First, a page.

Monday, 14 March 2011

The European robin

Robins are a favourite bird of mine so I was delighted when this one appeared on a postcard.  The European robin isn't the same as the American or Australian birds of the same name.

An older name was for the bird was "ruddock" but now it's called a robin as shorter form of the nickname "Robin redbreast".  In both Dutch and French, it's also called redbreast - roodborstje and rouge-gorge respectively.  And because the card was sent to me from Estonia, I can tell you that in Estonian they are called Punarind.

They became associated with Christmas in Britain and frequently feature on Christmas cards and often on Christmas stamps too.  This probably came about because in Victorian times postmen wore red uniforms and were nicknamed "Robin".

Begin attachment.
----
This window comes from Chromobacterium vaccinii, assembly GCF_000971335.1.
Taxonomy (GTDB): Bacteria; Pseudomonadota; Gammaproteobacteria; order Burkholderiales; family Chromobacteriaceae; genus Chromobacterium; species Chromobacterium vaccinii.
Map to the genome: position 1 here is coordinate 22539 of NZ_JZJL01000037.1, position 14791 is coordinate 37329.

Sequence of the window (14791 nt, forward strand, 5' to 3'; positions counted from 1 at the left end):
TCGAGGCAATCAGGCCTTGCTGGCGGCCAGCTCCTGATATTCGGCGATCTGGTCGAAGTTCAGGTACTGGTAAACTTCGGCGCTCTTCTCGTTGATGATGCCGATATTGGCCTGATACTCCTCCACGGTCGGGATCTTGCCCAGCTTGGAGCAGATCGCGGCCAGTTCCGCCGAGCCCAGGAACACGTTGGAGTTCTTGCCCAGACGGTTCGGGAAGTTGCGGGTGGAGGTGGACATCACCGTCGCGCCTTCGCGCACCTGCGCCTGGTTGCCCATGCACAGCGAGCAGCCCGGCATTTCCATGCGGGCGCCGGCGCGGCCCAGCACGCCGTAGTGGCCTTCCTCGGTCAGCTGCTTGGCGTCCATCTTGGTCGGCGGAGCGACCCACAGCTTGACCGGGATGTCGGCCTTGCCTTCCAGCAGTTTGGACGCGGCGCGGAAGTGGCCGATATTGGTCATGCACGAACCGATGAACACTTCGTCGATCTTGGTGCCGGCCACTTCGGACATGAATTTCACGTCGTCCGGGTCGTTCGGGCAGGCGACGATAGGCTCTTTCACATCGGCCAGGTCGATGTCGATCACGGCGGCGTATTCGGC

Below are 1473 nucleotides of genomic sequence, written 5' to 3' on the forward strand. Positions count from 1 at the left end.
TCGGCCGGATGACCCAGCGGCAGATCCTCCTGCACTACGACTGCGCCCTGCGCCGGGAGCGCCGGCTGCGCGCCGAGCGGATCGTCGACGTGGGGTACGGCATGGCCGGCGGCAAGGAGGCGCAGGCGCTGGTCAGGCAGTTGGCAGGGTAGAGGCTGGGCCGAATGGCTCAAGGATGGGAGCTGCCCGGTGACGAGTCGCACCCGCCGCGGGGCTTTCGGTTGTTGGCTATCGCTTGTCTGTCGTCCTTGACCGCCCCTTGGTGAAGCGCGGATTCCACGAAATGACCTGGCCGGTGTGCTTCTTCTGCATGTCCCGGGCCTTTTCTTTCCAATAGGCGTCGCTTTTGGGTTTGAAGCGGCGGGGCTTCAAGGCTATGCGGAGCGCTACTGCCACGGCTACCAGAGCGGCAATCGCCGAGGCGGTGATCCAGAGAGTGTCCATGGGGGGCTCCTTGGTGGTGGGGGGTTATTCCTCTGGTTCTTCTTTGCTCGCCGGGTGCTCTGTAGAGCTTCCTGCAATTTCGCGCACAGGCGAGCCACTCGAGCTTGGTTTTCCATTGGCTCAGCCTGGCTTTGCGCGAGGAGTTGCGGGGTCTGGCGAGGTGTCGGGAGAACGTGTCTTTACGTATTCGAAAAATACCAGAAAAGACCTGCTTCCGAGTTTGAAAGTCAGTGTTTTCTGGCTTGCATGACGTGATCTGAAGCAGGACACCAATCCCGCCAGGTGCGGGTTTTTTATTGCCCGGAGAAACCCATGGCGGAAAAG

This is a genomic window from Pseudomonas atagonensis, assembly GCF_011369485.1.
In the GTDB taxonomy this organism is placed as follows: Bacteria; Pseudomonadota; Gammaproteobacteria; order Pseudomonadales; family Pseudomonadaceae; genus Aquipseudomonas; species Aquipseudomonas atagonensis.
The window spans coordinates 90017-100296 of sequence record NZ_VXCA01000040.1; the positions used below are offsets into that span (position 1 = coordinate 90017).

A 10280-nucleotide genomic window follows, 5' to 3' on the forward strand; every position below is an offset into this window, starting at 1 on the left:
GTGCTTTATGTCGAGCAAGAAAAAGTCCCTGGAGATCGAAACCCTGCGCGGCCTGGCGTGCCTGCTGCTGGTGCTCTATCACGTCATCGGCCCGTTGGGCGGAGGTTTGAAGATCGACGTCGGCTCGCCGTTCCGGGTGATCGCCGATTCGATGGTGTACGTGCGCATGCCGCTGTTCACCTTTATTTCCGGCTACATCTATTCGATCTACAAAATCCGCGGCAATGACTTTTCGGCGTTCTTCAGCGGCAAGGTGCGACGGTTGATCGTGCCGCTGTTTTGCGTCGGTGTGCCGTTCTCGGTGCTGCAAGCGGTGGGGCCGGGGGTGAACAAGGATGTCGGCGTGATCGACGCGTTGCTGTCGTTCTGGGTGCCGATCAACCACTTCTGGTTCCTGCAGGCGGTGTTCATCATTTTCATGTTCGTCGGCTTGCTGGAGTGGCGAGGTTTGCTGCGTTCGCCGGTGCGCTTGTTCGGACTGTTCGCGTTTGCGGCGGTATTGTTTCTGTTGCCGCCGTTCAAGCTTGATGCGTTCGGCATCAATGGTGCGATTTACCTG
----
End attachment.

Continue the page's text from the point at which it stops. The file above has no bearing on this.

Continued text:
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  1. We have robins nesting in our garden each year. They follow me around when we are gardening. Lovely birds.

  2. When we sight robins, we figure that spring is really here! The robin on the postcard is smaller and sweeter looking than any I've seen.

  3. That one looks more delicate that the ones I see in my back yard.

  4. It's a beautiful card and a beautiful bird, and more delicate than the American robins... as Odie already mentioned.

  5. Very interesting information. I never knew robins were different around the world, until I heard it from you.

  6. This is such a sweet picture, with the robin standing so sweetly between the two fence posts. He looks smaller, to me, than our own robins.


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